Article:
Throughout the property, there were several shelters available to reserve for family outings and many fireplaces and picnic tables. Camping was also permitted in a couple of separate areas.
Near the railroad and to the southeast of the beach area (everyone called it “the shallow end”) was a shooting range where gun enthusiast members could practice their marksmanship.
Major Additions and Changes
Since 1970 the Genesee County Fish and Game Protective Association has been busy adding more attractions for its members to enjoy. Thanks to the inspiration of James Southall, an aviary was constructed below the dam and north of Bigelow Creek. It features a display of ornamental pheasants, waterfowl, quail, partridge, peacocks and swans. Participating members hatch and raise their own birds and sell some to offset operating expenses. Each fall, pheasants are released in an adjoining property for hunting by members.
In 2004 to the north of the aviary, a four-acre trout pond was dug and filled. There is a hatchery, display pool, and raceways for the young fish and breeders, which are then used to stock the pond. The trout are Rainbows and Palominos, which are a mixture of rainbows and goldens. Members are allowed to keep 20 trout per year, but most practice catch and release.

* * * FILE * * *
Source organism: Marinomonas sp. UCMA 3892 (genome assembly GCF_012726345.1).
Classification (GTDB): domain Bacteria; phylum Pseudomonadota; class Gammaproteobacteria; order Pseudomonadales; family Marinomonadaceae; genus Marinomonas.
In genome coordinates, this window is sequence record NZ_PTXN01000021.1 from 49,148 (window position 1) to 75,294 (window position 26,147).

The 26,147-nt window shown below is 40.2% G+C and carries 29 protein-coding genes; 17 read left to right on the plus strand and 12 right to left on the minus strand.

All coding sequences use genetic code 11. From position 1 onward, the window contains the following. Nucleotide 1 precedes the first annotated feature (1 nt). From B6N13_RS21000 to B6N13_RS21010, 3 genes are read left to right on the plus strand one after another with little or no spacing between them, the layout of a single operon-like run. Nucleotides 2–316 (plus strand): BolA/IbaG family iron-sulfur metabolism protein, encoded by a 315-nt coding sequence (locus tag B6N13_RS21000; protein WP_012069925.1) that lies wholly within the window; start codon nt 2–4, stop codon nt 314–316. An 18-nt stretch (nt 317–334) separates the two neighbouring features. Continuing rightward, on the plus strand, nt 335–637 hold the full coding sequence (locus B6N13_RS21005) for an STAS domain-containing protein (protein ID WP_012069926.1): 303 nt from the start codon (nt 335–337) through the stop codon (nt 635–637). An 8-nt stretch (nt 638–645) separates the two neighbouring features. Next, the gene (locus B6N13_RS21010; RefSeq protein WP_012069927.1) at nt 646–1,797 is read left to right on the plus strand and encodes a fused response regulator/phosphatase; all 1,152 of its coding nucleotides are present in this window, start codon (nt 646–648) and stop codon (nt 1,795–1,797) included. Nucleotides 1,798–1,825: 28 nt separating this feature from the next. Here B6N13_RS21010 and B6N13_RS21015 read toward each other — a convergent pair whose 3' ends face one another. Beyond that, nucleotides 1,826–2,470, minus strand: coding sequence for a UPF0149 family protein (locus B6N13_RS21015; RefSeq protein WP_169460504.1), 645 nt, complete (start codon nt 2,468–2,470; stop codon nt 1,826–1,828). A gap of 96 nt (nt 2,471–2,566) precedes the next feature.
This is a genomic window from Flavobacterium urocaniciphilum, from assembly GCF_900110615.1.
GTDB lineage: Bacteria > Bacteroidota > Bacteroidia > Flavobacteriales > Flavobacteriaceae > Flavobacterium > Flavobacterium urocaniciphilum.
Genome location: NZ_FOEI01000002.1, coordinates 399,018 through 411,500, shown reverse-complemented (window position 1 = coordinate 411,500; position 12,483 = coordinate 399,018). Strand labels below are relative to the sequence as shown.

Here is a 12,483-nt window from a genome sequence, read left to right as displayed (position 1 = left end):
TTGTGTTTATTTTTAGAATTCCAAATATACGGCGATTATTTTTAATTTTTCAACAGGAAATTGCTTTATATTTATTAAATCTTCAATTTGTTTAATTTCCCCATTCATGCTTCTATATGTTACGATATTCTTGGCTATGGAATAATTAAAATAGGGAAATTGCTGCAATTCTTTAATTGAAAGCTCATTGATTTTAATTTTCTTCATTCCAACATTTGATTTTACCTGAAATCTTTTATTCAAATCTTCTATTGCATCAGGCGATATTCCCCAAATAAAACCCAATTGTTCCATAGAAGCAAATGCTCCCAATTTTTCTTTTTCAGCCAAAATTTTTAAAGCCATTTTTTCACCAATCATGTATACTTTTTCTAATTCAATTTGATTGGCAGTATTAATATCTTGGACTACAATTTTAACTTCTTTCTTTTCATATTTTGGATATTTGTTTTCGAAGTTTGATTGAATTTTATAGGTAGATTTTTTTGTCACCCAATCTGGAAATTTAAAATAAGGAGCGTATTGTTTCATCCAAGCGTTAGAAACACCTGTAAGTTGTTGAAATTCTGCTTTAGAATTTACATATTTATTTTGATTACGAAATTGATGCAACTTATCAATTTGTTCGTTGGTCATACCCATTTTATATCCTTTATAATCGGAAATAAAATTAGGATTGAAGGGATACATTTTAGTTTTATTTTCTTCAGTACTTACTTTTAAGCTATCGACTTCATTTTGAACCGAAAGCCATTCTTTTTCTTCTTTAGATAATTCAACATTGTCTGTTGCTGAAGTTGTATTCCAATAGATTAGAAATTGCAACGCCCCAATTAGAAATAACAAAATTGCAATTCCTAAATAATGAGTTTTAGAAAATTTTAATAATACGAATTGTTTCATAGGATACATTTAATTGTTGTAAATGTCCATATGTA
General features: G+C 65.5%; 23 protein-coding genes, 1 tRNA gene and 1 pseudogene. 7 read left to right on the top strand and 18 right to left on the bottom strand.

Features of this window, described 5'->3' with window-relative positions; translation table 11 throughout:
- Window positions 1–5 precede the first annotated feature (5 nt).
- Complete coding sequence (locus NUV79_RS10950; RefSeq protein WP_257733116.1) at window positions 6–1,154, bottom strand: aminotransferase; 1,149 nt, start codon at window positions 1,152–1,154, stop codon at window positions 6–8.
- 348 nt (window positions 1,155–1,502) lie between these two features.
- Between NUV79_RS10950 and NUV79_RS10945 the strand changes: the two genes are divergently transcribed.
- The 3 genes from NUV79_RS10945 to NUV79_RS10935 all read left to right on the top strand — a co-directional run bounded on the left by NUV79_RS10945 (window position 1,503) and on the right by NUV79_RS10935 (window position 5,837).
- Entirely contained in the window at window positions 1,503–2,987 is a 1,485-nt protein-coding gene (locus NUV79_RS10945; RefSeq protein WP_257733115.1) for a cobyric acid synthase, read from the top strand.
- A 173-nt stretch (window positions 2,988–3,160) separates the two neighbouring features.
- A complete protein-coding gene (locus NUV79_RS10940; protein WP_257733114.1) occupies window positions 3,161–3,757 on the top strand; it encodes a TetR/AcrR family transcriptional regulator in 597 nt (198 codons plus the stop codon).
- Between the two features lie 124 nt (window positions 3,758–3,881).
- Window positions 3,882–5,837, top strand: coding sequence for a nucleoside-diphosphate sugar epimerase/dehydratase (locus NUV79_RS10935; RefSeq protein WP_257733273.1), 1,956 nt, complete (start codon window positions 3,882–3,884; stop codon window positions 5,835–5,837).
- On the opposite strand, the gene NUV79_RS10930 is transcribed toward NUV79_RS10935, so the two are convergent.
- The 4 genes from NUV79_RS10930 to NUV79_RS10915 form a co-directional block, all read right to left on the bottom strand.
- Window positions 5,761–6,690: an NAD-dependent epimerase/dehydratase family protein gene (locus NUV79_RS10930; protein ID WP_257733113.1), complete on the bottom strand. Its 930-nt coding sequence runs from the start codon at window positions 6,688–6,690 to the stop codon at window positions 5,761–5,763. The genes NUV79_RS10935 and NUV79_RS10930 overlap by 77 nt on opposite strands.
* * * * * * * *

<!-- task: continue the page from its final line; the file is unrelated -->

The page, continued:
Off to the east, there is a trap shooting range where shotgun enthusiasts can shoot clay birds and past that is an area of archery targets where bow and arrow users can practice their skills. There is also a safe one-way archery trail for practicing which begins near the aviary and ends near what is referred to as the “Back Pond.”
For hikers and exercisers, there are seven trails of varying lengths that intersect and which total about five miles in all.
There are two separate camping areas for members to use with RVS and/or tents.
An unfortunate change happened in 2018. Members were complaining about a greenish color to the water, and through testing, it was discovered that the pond was too contaminated for swimming. Trying to chlorinate such a large body of water was not feasible for a number of reasons. A weed harvester was installed, and oxygen bubblers were added to ensure that the fish population was kept healthy and abundant. But, it was a no-go for humans.
Members and their leadership met and decided that some type of swimming availability was a must for the survival of the facility. The club decided to spend around $300,000 to build a pool near where the caretaker's house was. The funds to pay for the swimming area were projected to come from increased camping and group events that the pool would provide.
Students from BOCES worked to remove trees and stumps, and many members who had trade skills volunteered to help out at no charge. The pool opened in 2019 and has been a big success, although many older members sadly reminisce about their days swimming and learning to swim in the actual pond.
Godfrey's Pond now has about 1,600 members and continues to thrive as an active outdoor recreation spot in Genesee County, New York.
Photos courtesy of Godfrey's Pond and Ed Kademon, submitted by David Reilly.